Wednesday, March 14, 2018

San Diego - Rome - Foligno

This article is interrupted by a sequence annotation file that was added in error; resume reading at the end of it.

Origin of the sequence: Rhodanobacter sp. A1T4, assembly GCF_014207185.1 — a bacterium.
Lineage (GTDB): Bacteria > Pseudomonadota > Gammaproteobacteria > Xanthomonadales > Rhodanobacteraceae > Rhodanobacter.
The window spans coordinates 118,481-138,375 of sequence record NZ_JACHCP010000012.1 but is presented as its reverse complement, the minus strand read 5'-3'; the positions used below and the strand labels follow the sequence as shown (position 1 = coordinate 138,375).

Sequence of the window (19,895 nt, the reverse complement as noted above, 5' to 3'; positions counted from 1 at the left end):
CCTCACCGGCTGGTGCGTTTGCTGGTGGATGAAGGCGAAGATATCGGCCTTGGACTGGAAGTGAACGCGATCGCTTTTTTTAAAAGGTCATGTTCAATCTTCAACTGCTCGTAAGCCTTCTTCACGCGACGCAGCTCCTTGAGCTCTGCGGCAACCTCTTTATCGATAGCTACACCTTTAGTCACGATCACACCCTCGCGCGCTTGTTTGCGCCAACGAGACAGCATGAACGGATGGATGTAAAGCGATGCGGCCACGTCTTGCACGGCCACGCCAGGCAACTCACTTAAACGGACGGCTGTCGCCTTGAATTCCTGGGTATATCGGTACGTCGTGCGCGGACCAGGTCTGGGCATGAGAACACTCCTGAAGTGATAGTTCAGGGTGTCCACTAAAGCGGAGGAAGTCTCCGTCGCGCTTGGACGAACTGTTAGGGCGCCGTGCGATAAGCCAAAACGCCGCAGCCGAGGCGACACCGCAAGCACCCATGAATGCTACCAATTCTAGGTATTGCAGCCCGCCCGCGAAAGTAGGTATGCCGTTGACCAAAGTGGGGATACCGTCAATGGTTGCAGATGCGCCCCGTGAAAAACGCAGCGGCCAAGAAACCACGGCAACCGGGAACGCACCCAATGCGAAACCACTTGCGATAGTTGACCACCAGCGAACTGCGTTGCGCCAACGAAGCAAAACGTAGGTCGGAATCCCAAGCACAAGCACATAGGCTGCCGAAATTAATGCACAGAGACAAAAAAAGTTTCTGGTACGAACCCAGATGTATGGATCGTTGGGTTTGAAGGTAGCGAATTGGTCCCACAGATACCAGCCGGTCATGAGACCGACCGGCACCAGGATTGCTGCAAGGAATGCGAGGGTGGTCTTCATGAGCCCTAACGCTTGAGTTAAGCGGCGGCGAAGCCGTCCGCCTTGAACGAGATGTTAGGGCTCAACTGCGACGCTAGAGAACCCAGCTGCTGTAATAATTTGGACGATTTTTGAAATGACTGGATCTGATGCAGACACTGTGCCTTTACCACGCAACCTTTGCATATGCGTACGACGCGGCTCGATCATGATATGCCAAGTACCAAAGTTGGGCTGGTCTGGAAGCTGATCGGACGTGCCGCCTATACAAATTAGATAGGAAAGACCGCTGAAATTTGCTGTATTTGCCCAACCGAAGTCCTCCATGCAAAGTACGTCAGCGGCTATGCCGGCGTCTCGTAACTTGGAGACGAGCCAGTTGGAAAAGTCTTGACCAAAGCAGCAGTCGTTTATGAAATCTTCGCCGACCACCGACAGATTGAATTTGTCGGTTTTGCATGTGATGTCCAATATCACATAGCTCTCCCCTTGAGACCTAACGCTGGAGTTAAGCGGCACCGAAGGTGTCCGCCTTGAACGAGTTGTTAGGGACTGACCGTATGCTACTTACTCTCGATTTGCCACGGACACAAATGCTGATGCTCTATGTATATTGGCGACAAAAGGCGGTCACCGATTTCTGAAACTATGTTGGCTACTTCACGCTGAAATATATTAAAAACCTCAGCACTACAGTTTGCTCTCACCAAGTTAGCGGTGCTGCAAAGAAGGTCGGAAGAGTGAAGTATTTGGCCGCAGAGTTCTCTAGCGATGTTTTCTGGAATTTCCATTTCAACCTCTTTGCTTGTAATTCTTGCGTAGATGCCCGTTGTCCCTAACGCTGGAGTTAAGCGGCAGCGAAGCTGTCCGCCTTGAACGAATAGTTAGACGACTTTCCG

March 14, 2018 Peace and Good, Last Thursday I flew back to Rome from San Diego via London. It was a long, long trip - 12 hours to London and another 2 1/2 hours from there to Rome. On Sunday I came by train to Foligno which is the next city over from Assisi. I am here to give a retreat to a group of friars from the new Central Italian province. We are in a retreat house just up the street from the city, which has about 450,000 inhabitants. It is a beautiful area in Umbria with olive groves and old stone houses just under us. The weather has been iffy. We ended up with a sleet storm yesterday which covered the ground with an inch of sleet. Today is mostly sunny and quite nice. The retreat is going well. I will be here until Saturday morning when I head down to Rome to change my clothes and head off to the airport for a plane to London to take another train up to Oxford where I will join the Minister General who has been there for a week or so now refreshing his English. I have finished some reading: A Man Called Intrepid by William Stevenson This is the story of a Canadian genius who developed the British secret service at the beginning of World War II. Much of the book details his often frustrated attempt to deal with the Americans. He got along quite well with Bill Donavan, the founder of the OSS, the predecesor of our CIA. He did not get along that well with J. Edgar Hoover who wanted the FBI to control all of the intelligence efforts both inside and outside of the country. Joseph Kony and the Lord’s Resistance Army by Charles River Editor Joseph Kony is a strange figure (one of many) who developed a resistance movement in the north of Uganda. This area of the country is a bit of a disaster due to the way in which colonial masters divided up countries in Africa, often splitting one tribe between two different countries. The Acoli minority in the north was persecuted by various dictators, so they were rife for rebellion. Kony, however, killed more of his own people in the rebellion than outsiders, and he often kidnapped young children to become his soldiers. He is still being hunted by authories for all the atrocities that his soldiers have commiteed over the years. The Great Hurricane of 1938 by Cherie Burns This hurrican hit Long Island and New England before the naming of hurricanes and before the development of means of predicting their strength and movement. It hit in September and many, many people were killed in the flooding that resulted from the storm surge which was tremendous and unexpected. One of the people who was endangered during the storm was Katherine Hepburn. The disaster led to an upgrading of the system of prediction and the means with which the weather bureau communicated the warnings to the people in the path of future storms. Thunderstruck by Erik Larson This is the combination of the story of the invention of the wireless by Enrico Marconi and the capture of a man and his girlfriend who had run away to Canada after the murder of the man’s wife. (The girlfriend seems not to have been involved in the caper.) The combination is important for the man was captured through the use of Marconi’s new invention, and this episode gave great credibility to it and made it a success (something that was not previously guaranteed due to difficulties in the process that Marconi encountered and a number of industrial and scientific enemies that he made over the years.) 1861 by Adam Goodheart This book is about the coming of the Civil War. I have read many books about this era, but this is by far the best that I have seen. I contains details about which I had never heard before. It tells stories of individuals and how their lives and at times their deaths affected the country. The author gives a good and balanced analysis on the situation. I would highly, highly recommend this book to anyone interested in US history. Have a good week. Shalom fr. Jude


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